Easing Preschool Separation Anxiety

Helpful hints for parents of preschoolers.

There are many emotions that parents and children experience when it comes to separating at the beginning of the school year. Children are generally both reluctant to leave their parents’ sides as well as excited to explore and learn in their new environment. Happy to reach these monumental milestones with their children, parents typically feel proud of their children as kids adjust to school. However, parents also often feel a mix of bittersweet emotions as their “babies” are growing up and becoming somewhat independent from them.

Each child and parent reacts differently to the transition to starting preschool. While different reactions are normal and healthy, here are tips for parents to facilitate the transition at the beginning of the preschool year.

  1. Talk to your child before the first day of school. Use simple sentences to describe what he or she can expect to be doing in the classroom. If possible, arrange an informal tour of the school, preferably when class is in session. A little mental and physical preparation can go a long way.
  2. Reassure your child that you will always return to school at the end of the school day. If someone else is responsible for taking your child home, explain that person will be there every day. This reassurance builds trust and confidence in your children.
  3. Tuck a family picture into your child’s lunchbox, or encourage him or her to put a favorite photograph in his cubby for easy viewing. Other reminders of home, like love notes put in a child’s school bag, can be hand-drawn or written in simple language. The important thing is that your child recognizes your “presence” even when you’re minutes or miles from school. Some teachers may even read such notes to children during lunchtime.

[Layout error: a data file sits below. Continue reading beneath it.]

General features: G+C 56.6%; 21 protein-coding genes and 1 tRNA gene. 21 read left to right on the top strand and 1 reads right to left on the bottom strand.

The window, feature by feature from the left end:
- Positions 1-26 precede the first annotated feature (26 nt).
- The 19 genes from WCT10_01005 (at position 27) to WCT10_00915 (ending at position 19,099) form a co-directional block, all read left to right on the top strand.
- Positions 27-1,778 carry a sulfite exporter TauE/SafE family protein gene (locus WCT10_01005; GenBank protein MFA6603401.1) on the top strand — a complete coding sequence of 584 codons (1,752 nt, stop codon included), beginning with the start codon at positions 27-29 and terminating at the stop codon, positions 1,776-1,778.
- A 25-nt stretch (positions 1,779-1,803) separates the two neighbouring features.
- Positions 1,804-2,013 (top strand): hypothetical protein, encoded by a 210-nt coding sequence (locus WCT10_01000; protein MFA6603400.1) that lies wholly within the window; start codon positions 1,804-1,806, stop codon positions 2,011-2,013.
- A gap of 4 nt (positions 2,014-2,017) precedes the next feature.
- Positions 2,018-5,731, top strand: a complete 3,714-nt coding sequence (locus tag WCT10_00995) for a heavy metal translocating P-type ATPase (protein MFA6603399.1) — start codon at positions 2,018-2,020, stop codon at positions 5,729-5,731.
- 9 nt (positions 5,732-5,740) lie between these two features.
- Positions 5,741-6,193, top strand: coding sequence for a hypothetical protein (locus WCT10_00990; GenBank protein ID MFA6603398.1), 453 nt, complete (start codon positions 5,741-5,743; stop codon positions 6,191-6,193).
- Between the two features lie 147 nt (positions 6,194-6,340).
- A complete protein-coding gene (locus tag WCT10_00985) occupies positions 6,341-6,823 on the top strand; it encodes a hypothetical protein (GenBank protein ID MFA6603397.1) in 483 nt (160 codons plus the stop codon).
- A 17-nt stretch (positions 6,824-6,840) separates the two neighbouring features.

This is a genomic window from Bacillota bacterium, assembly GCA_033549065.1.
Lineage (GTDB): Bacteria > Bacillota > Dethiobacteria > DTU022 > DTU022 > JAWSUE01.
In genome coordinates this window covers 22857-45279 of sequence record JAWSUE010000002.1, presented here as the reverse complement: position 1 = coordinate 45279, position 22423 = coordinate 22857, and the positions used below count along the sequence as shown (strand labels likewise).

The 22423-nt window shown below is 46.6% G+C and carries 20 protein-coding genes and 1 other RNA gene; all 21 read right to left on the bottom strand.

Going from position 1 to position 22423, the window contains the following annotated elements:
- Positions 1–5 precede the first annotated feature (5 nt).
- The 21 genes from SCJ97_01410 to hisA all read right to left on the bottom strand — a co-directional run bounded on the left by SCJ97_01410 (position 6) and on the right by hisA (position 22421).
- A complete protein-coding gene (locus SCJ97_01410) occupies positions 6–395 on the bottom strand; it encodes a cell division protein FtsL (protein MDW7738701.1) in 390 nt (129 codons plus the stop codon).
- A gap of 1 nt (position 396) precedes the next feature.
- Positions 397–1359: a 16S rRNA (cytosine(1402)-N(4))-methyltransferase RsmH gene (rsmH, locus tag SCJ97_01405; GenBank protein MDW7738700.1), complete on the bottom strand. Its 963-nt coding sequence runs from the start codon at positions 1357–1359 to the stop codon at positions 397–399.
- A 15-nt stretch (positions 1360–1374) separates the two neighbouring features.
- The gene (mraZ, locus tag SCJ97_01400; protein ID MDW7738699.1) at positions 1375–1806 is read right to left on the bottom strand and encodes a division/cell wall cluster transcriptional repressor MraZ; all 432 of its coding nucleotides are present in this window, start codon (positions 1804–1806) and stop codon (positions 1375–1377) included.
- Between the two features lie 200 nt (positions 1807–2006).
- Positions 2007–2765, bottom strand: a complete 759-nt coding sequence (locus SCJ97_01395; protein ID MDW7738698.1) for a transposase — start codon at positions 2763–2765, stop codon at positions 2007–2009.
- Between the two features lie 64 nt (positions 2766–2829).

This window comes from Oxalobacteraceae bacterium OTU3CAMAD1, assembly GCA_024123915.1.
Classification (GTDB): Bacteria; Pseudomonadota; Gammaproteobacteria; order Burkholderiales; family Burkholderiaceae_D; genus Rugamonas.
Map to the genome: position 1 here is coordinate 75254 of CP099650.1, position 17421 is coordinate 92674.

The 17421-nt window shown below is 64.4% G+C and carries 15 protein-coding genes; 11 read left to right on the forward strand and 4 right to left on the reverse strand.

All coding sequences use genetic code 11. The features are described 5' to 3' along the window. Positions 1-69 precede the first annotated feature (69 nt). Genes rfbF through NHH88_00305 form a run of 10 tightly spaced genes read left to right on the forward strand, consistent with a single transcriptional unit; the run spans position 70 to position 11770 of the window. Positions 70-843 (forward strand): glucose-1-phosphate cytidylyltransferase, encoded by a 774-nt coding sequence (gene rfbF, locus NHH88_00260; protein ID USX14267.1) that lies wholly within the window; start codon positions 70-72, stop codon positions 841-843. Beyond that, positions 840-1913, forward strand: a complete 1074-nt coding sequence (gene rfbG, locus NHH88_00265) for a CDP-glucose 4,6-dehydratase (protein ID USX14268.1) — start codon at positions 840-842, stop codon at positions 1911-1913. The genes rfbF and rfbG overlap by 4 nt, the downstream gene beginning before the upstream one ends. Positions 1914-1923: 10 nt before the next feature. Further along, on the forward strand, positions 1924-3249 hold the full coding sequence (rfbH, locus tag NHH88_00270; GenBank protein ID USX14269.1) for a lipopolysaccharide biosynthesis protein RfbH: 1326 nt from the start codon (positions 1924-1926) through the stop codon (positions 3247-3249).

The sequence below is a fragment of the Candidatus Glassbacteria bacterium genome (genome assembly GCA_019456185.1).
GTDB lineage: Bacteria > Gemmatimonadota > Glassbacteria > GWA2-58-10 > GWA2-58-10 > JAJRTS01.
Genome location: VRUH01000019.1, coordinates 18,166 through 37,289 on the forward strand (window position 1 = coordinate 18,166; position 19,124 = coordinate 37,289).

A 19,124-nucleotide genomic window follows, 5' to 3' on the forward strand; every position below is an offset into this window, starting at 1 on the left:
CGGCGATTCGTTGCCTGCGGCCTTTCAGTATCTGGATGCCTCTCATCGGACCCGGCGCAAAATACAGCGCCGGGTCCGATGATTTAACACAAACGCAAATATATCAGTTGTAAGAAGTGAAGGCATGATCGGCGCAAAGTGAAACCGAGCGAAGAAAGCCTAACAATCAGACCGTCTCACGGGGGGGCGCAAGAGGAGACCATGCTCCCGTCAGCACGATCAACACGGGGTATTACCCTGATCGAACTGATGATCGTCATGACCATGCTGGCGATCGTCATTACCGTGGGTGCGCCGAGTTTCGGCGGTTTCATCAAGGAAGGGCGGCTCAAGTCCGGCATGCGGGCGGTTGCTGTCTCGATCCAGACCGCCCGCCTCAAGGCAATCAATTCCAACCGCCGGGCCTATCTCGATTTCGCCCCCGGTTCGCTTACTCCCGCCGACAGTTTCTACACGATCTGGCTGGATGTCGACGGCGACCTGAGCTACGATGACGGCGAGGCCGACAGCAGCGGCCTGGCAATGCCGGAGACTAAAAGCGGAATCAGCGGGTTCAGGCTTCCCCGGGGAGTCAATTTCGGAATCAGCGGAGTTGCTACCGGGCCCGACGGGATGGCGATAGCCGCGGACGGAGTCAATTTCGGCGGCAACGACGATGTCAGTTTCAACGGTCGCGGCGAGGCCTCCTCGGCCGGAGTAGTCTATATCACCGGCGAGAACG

4. If your child appears anxious on the first day of school, show him or her where in the building you or another caretaker will be waiting at the end of the day.
  5. Arrive at school a few minutes before dismissal to ensure you are waiting for your child. If your child needs to wait for you, he or she may experience distress, especially in the beginning of the year.
  6. Greet your child with a big kiss and hug. Acknowledge something positive about your child finishing the school day.
  7. Remember transitions are usually harder on parents than children. Even if you have to leave your crying child, after your school’s transitional separation period, which varies from school to school, your child will probably stop crying before you leave the building. The school director should call you if you are needed.
  8. Never sneak out on your child. Always say a brief goodbye, even if that means your child might cry for a little while. This reassures your child to trust your actions.
  9. At times children have a delayed reaction to separation. At first they seem unaffected by the separation. Then, after some time at school, they might begin to cry. This is normal behavior and can be dealt with in the same manner as your initial separation.

The benefits to you and your child for a successful transition from home to school outweigh the initial discomfort of separating. Confidence in your child’s independence lays the foundation for his or her future self-esteem.

When you provide your child with the experience to fly independently, you grant a priceless gift as a parent. This support and confidence coupled with early positive feelings toward school encourages the success of a lifelong learner. Here’s to a prosperous transition for the upcoming preschool year.